After the death of Dutt’s father Dutt returned to Calcutta in 1856 and got a clerical post in the Police Court. The next six years were the most productive period of his life. His creative renewal began with a commissioned English translation of Ramnarayan Tarkaratna’s Bengali version of a Sanskrit play. While doing the job he realised he could write better plays if he wanted. He got hold of a few Sanskrit and Bengali books on drama, and in a week produced the opening scenes of his first Bengali play, Sermista. The entire play did not take longer than three weeks. He was a self-conscious artist, aware of his debt to Western writers, and well able to defend the absorption of such influences. He wrote to Gour Dass: ‘there will, in all likelihood, be something of a foreign air about my drama; but if the language be not ungrammatical, if the thoughts be just and glowing, the plot interesting, the characters well maintained, what care you if there be a foreign air about the thing? Do you dislike Moore’s poetry because it is full of Orientalism?’ The last sentence is significant. It shows that Dutt was aware of the two-way traffic in influence that was taking place in the world. The influence of East on West has been brilliantly studied by Raymond Schwab in oriental Renaissance. In this context ‘The Anglo-Saxon and the Hindu’ should be seen as an acknowledgment of the influence travelling from West to East, rather than a championing of imperialism.
Dutt’s great works came one by one, with seeming effortlessness: Tillottomasambhab Kabya, Brajangana Kabya, Krishnakumari Natak, Meghnadbadh Kabya. In 1862 he sailed for England to study at the Bar. He moved to Versailles to save expenses, and on the occasion of Dante’s birth tercentenary sent a sonnet to the Italian King, together with a note in English, and his own French translation of the sonnet. He returned to Calcutta in 1867 and began his law practice, but no matter how much he earned, he always spent more. His health too went into rapid decline, and both he and Henrietta died in 1873, within three months of each other.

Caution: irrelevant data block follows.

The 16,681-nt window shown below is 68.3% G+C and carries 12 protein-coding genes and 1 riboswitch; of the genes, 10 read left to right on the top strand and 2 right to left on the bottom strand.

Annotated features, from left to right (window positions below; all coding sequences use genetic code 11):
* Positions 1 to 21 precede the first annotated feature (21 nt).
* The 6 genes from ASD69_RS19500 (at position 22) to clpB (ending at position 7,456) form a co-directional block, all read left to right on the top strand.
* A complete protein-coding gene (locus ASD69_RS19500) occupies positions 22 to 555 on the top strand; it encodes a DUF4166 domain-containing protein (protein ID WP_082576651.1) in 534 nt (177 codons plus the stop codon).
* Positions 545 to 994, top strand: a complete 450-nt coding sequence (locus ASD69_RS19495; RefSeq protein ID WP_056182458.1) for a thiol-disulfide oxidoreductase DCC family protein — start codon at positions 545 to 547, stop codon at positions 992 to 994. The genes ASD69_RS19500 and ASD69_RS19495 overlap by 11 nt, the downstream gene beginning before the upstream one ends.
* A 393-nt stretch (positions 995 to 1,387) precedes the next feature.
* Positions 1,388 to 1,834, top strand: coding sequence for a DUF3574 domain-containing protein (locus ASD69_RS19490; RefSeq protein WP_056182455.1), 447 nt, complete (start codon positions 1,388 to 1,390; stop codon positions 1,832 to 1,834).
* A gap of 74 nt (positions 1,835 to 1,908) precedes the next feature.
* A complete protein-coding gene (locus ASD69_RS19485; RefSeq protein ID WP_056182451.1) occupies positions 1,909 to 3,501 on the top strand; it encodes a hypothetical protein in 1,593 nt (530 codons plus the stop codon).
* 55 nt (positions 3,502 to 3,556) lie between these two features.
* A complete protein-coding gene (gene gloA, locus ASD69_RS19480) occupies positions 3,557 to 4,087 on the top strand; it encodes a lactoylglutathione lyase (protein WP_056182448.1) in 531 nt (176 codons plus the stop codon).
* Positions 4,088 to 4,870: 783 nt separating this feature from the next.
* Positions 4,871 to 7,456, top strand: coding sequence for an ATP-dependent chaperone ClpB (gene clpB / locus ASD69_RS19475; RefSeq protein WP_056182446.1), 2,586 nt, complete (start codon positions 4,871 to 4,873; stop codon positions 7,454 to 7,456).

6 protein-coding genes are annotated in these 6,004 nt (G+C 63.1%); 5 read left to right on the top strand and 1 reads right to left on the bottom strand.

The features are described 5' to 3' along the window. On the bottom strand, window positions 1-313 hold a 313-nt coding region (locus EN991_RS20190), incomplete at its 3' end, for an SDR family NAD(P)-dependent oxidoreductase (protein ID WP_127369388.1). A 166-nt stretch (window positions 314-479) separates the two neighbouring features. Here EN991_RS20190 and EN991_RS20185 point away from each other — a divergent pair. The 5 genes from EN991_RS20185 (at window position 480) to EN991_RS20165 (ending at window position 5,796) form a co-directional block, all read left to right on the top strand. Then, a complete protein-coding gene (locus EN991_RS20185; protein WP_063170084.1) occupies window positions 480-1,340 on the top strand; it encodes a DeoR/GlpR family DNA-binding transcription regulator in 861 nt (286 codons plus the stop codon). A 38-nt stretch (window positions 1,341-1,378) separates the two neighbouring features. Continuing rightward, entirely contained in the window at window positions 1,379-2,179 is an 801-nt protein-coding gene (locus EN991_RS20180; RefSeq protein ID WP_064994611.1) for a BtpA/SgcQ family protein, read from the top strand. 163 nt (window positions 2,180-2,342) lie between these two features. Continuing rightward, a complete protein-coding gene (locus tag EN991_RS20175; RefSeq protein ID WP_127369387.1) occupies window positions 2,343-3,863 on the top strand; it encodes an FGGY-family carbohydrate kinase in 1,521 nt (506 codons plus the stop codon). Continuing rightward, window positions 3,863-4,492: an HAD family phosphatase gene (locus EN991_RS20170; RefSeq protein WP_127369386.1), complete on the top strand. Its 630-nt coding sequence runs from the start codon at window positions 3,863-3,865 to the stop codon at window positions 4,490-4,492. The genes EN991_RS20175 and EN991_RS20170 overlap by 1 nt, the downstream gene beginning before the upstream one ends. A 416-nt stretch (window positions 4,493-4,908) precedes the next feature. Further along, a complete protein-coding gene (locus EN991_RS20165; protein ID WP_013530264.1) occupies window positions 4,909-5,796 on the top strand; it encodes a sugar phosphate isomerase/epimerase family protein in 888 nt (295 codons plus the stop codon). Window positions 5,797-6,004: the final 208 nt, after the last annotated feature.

Dutt’s works continue to impress readers, though one suspects their numbers are dwindling this post-literate age. For Anglophone readers he is now available in good translations by Clinton Seely and William Radice. For many Anglophone readers his letters will have an abiding interest. They reveal a sharp, Romantic, liberal mind, above the narrow prejudices that were common among his contemporaries. To take a couple of examples: he wrote an English play titled Rizia, Empress of Inde. Ghulam Murshid comments: ‘No other Bengali writer had thought of using a Muslim source in their writing.’ Dutt wanted to write a Bengali play on the Muslim Queen: ‘After this, we must look to “Rizia” – … The prejudice against Moslem names must be given up.’ But the prejudice he expected in his audience deterred him from the venture. In another letter Dutt comments that the death of Imam Hussain at Karbala would be a great subject for a tragedy. Dutt has a valuable lesson to teach us today.
The writer is Professor of English at the University of Dhaka.